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Opportunity at National Institute of Standards and Technology (NIST)

Measurement of Greenhouse Gas Emissions

Location

Physical Measurement Laboratory, Applied Physics Division

RO# Location
50.68.62.B7537 Boulder, CO

Please note: This Agency only participates in the February and August reviews.

Advisers

Name E-mail Phone
Brown, Steven W. swbrown@nist.gov 301.975.5167
Gillis, Keith Alan keith.gillis@nist.gov 301.975.2468
Johnson, B. Carol cjohnson@nist.gov 301.975.2322
Johnson, Aaron Nathaniel aaron.johnson@nist.gov 301.975.5954
Moldover, M. R. michael.moldover@nist.gov 301.975.2459
Plusquellic, David Francis david.plusquellic@nist.gov 303-497-6089
Rice, Joseph P. joe.rice@nist.gov 301.975.2133

Description

Research opportunities are available to advance the measurement of greenhouse-gas emissions from point sources such as power plant stacks and large-area sources such as landfills, farms, and oceans. Accurate greenhouse-gas measurements are required to improve the quality and comparability of emissions inventories; to reduce the discrepancy between the measured rate of increase of the global atmospheric concentrations of greenhouse gases and the predicted increase based on summing the individual emission sources and sinks; and to support voluntary and involuntary efforts to reduce greenhouse gas emissions. Current research efforts focus on improving in-situ and standoff methods for measuring the flux of carbon dioxide from smoke stacks to support regulation of greenhouse gas emissions and to enable the use of stacks as standard carbon dioxide sources for calibrating standoff carbon sensors; developing more stable and accurate sensors for deployment in national and international networks of ground sensors; improving the measurement of greenhouse gas emissions from satellites, including indirect measurements based on land-use assessment; advancing the application of differential absorption LIDAR (DIAL) for the measurement of greenhouse gas emissions; and improving in-situ, air, and space-based measurements of organic and inorganic ocean-carbon levels.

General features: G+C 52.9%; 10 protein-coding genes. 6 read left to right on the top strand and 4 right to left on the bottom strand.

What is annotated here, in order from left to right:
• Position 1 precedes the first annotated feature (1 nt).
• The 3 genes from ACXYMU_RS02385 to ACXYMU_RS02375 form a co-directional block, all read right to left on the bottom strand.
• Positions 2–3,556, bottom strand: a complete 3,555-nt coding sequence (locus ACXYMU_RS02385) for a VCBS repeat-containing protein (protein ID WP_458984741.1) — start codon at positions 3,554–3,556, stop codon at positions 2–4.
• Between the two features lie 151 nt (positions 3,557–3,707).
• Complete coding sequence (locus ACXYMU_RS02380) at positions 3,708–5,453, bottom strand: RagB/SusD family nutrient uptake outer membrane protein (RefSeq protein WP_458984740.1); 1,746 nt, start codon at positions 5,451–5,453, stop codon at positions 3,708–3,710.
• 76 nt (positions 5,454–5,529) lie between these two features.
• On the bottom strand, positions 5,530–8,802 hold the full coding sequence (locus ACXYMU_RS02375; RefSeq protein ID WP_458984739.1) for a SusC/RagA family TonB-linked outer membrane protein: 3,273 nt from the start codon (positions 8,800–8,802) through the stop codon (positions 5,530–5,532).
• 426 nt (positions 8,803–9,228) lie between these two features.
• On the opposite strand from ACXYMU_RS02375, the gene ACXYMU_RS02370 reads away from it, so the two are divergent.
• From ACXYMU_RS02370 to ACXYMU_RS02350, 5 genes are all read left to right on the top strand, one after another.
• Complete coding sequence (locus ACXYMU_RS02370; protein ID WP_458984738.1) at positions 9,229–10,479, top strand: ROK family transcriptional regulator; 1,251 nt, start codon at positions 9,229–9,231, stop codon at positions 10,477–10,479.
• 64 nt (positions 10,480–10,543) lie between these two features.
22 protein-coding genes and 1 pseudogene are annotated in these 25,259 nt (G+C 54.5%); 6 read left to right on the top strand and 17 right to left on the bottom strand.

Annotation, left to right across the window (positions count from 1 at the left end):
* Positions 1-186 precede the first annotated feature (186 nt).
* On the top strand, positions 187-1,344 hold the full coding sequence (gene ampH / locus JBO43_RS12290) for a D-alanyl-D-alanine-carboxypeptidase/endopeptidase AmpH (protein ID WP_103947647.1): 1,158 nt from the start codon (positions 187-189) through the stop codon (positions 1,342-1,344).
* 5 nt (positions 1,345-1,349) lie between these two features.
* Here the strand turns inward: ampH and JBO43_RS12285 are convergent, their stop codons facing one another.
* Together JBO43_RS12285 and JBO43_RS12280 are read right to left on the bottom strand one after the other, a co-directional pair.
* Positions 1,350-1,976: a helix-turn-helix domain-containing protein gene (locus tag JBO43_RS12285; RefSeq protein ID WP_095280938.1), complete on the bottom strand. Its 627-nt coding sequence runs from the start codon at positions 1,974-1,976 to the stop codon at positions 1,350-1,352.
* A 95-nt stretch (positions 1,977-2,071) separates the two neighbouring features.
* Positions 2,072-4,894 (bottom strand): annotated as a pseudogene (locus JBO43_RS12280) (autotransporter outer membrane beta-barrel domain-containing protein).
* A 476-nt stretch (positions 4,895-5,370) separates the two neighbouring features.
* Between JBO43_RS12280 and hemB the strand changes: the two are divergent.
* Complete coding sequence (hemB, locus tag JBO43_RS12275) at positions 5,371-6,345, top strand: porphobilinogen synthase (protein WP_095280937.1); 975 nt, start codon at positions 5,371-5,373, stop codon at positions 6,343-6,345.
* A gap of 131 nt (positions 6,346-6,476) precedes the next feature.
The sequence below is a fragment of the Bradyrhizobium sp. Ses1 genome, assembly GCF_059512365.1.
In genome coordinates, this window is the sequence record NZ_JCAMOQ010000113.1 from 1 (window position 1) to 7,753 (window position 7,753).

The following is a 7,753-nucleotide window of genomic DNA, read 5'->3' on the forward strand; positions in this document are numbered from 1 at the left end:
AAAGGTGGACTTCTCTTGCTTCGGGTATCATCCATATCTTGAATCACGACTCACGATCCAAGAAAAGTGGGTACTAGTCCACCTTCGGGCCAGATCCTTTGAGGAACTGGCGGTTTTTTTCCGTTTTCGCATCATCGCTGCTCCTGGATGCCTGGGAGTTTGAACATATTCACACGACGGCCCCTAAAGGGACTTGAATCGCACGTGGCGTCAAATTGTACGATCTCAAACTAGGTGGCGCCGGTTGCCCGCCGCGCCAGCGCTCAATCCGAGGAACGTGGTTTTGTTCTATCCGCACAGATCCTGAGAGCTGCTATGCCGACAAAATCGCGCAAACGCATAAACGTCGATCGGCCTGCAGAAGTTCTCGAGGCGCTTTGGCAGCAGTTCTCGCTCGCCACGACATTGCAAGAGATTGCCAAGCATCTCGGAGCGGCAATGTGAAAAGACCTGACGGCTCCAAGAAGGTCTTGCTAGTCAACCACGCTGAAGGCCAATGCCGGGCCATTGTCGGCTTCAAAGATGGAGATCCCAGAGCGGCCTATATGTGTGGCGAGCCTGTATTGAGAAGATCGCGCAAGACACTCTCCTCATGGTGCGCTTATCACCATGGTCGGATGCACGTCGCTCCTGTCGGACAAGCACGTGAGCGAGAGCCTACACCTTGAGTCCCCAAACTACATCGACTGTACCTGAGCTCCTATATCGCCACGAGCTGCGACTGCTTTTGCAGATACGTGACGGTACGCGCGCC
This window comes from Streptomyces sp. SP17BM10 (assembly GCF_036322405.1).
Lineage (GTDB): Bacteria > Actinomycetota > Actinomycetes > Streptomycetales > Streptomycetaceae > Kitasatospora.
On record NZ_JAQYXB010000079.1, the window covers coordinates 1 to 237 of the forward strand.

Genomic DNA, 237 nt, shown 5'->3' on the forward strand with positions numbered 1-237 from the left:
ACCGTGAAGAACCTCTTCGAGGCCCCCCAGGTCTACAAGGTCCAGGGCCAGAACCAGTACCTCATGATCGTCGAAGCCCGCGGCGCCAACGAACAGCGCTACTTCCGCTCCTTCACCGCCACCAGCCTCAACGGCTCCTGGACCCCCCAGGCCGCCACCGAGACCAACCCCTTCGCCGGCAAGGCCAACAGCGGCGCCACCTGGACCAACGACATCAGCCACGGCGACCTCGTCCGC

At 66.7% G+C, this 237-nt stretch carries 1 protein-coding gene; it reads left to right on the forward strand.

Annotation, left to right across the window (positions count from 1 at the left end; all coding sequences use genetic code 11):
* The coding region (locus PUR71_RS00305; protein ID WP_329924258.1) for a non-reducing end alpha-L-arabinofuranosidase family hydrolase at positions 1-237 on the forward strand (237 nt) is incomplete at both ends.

Research opportunities are available to advance the measurement of greenhouse-gas emissions from point sources such as power plant stacks and distrubuted area sources such as landfills, farms, and oceans. Accurate greenhouse-gas measurements are required to improve the quality and comparability of emissions inventories; to reduce the discrepancy between the measured rate of increase of the global atmospheric concentrations of greenhouse gases and the predicted increase based on summing the individual emission sources and sinks; and to support voluntary and involuntary efforts to reduce greenhouse gas emissions. Current research efforts focus on improving in-situ and standoff methods for measuring the flux of carbon dioxide from smoke stacks to support regulation of greenhouse gas emissions and to enable the use of stacks as standard carbon dioxide sources for calibrating standoff carbon sensors; developing more stable and accurate sensors for deployment in national and international networks of ground sensors; improving the measurement of greenhouse gas emissions from satellites, including indirect measurements based on land-use assessment; advancing the application of differential absorption LIDAR (DIAL) for the measurement of greenhouse gas emissions; and improving in-situ, air, and space-based measurements of organic and inorganic ocean-carbon levels. Resources: For DIAL experiments, an electro-optic modulator based spectrometer for perfoming rapid scans (up to 40 kHz) using a waveform generator in the region from 1.59 to 1.65 μm, a 20 Hz YAG pumped OPO and 10 kHz, 300 W (peak) fiber amplifier operating near 1.6 μm and a 10” telescope/PMT photon counting system for absorption measurements over integrated paths to/from hard targets or over range resolved paths to/from atmospheric aerosol particles. Other systems include a PCIe based acquisition system (200 MS/sec on two channels) for streaming of data from the PMT or other sensitive detectors, two independent DFB laser systems, a dual Mach-Zehnder waveguide based I/Q modulator for fast frequency control of the seed laser frequency. 

http://www.nist.gov/pml/div686/molec-biophotonics/index.cfm 

 

Keywords:
Biophotonics; Photonics; LIDAR; DIAL; Carbon dioxide; Air monitoring; Greenhouse gases emissions; Climate change;

Eligibility

Citizenship:  Open to U.S. citizens
Level:  Open to Postdoctoral applicants
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